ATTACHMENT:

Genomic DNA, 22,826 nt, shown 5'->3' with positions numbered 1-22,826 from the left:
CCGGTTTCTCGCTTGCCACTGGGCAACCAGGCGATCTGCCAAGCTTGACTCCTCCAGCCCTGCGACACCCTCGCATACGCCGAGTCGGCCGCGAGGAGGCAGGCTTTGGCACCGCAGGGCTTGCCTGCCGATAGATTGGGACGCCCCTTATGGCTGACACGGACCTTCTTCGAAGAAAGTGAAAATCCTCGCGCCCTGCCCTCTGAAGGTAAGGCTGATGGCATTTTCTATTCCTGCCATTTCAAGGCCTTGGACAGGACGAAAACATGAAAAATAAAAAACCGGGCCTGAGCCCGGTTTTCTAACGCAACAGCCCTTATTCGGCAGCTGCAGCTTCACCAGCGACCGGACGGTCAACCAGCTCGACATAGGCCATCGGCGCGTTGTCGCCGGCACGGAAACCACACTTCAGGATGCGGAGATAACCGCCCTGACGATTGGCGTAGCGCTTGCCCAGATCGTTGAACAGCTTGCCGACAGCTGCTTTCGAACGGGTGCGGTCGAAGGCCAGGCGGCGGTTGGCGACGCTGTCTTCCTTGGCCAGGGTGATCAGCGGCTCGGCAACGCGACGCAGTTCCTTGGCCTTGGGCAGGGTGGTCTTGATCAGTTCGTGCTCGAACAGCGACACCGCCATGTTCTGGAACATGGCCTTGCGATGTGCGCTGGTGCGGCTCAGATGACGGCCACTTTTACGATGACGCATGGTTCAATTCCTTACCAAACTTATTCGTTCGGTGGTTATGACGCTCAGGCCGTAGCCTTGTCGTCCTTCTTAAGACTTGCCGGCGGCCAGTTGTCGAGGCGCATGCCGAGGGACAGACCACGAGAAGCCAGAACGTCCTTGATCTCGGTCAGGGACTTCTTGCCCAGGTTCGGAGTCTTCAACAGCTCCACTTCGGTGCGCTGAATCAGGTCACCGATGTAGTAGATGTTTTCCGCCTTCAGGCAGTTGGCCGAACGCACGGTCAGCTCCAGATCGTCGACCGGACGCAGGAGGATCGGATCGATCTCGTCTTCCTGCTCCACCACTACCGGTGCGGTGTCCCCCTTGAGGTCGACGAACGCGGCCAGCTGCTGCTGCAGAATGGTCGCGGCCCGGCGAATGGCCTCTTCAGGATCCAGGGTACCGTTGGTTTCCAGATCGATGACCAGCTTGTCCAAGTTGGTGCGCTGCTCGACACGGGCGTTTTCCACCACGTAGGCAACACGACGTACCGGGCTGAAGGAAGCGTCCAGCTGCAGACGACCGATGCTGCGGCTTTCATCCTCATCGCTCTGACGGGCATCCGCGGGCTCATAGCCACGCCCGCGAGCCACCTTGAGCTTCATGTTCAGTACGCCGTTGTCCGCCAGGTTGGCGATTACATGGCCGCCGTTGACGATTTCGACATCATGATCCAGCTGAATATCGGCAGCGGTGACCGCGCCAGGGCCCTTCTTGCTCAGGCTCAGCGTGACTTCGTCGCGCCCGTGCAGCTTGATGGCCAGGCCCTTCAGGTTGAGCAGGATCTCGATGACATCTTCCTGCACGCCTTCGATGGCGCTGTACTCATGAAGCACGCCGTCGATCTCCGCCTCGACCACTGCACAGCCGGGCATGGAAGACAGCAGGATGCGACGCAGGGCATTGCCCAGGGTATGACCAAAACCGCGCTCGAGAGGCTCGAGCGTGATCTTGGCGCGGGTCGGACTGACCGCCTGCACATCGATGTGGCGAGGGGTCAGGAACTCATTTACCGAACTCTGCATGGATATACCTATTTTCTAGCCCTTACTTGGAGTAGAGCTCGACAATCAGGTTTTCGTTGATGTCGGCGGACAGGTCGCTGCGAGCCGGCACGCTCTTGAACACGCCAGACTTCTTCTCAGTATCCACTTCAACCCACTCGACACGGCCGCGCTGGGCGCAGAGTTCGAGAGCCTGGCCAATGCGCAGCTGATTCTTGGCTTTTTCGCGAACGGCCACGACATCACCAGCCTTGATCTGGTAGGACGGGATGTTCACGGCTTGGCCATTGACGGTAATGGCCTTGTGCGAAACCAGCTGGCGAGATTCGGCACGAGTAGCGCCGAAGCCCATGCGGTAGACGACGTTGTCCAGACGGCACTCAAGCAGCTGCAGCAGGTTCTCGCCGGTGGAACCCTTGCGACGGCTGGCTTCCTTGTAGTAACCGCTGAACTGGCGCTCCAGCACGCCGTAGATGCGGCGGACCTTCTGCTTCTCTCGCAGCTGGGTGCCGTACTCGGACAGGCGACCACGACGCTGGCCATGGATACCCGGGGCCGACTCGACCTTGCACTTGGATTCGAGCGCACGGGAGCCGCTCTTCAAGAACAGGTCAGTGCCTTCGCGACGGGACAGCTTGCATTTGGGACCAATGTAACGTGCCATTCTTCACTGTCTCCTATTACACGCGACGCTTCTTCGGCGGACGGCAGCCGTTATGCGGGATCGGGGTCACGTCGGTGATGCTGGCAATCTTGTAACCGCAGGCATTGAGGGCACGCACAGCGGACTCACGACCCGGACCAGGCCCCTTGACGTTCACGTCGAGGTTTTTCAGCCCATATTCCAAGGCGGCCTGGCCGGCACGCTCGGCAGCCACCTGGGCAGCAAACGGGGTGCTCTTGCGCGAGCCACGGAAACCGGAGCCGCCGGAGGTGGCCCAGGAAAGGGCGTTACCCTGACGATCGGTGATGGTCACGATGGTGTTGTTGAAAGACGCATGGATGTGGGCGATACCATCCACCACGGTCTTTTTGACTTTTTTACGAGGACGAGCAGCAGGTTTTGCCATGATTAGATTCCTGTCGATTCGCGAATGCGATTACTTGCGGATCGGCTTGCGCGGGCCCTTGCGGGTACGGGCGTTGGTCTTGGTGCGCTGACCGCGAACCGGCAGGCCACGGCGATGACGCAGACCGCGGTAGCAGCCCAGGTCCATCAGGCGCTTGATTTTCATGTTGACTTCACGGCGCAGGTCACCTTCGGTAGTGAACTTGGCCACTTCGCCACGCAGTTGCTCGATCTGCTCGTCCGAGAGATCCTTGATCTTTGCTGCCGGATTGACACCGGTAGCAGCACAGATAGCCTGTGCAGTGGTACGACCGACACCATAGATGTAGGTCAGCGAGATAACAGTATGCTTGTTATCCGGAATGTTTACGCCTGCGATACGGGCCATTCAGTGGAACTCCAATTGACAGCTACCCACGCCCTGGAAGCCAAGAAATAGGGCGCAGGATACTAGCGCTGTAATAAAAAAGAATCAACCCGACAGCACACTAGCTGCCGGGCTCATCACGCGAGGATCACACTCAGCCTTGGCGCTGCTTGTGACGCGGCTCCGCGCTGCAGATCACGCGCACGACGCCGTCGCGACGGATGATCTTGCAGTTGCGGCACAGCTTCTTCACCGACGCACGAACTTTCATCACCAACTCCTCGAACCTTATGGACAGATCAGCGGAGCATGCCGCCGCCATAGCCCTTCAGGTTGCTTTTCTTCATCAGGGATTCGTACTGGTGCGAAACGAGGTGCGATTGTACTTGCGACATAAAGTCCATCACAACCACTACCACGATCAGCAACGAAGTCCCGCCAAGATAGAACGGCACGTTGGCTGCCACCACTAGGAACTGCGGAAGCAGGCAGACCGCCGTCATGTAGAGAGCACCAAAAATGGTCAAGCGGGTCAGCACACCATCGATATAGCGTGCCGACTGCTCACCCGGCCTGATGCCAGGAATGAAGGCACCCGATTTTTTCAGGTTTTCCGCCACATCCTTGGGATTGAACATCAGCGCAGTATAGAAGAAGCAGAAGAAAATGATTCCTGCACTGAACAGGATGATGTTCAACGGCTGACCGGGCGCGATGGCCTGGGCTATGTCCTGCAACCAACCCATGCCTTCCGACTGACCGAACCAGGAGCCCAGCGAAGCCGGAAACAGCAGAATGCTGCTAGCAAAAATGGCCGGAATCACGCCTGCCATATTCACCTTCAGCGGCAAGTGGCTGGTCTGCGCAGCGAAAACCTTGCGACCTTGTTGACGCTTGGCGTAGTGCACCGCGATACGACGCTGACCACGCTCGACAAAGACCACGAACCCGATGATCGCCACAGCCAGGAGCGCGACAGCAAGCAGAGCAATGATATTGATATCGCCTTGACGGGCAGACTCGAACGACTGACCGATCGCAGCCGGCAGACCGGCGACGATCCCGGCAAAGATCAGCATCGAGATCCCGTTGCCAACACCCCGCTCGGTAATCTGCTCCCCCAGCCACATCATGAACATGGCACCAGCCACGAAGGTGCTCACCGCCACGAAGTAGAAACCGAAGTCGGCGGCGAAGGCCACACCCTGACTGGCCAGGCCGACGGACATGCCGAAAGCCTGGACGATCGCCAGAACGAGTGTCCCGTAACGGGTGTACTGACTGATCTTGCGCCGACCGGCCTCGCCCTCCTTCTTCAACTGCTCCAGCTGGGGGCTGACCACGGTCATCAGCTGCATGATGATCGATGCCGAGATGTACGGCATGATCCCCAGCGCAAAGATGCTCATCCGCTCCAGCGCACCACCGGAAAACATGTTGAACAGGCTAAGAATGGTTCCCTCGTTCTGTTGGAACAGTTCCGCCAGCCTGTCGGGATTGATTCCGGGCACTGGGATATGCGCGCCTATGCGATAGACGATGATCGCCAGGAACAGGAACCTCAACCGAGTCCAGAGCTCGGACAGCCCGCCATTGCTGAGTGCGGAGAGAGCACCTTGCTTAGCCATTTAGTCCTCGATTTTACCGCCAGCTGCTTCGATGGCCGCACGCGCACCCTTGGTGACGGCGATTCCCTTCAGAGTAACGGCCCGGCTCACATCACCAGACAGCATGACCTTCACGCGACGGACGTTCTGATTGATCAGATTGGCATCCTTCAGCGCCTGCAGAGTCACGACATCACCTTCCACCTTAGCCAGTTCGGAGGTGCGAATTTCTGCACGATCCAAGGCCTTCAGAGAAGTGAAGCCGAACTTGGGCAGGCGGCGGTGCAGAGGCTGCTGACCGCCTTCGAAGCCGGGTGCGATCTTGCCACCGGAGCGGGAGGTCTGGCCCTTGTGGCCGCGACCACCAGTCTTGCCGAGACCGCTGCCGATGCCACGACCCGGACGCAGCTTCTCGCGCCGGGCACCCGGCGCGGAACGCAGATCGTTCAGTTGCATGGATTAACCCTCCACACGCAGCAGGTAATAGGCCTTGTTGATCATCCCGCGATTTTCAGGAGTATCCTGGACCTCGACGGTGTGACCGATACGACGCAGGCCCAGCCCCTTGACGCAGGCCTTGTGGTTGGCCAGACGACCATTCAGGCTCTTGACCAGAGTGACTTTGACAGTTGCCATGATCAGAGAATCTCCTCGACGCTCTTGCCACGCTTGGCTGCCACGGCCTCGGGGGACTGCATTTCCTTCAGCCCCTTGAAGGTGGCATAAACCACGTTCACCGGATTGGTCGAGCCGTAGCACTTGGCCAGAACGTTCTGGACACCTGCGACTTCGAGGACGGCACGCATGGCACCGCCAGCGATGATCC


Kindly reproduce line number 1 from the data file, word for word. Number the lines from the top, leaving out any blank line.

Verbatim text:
Genomic DNA, 22,826 nt, shown 5'->3' with positions numbered 1-22,826 from the left: